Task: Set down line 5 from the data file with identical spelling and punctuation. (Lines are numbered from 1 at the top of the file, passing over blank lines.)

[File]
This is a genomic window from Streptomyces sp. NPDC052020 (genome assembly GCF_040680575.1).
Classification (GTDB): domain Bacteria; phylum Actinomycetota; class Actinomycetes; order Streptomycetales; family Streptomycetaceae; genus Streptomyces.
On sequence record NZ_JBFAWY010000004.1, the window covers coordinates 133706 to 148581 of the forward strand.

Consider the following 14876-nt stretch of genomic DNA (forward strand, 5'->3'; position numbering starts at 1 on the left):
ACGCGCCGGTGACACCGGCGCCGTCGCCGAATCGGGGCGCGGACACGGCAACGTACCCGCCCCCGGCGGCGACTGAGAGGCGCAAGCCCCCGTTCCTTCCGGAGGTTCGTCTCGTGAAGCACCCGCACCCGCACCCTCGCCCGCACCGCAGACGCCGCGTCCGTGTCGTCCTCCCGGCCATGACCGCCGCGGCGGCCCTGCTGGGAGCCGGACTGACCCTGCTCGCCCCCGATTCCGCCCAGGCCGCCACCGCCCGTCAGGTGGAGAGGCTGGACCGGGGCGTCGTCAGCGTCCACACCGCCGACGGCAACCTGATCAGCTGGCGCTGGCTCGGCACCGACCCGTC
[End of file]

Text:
ACGCGCCGGTGACACCGGCGCCGTCGCCGAATCGGGGCGCGGACACGGCAACGTACCCGCCCCCGGCGGCGACTGAGAGGCGCAAGCCCCCGTTCCTTCCGGAGGTTCGTCTCGTGAAGCACCCGCACCCGCACCCTCGCCCGCACCGCAGACGCCGCGTCCGTGTCGTCCTCCCGGCCATGACCGCCGCGGCGGCCCTGCTGGGAGCCGGACTGACCCTGCTCGCCCCCGATTCCGCCCAGGCCGCCACCGCCCGTCAGGTGGAGAGGCTGGACCGGGGCGTCGTCAGCGTCCACACCGCCGACGGCAACCTGATCAGCTGGCGCTGGCTCGGCACCGACCCGTC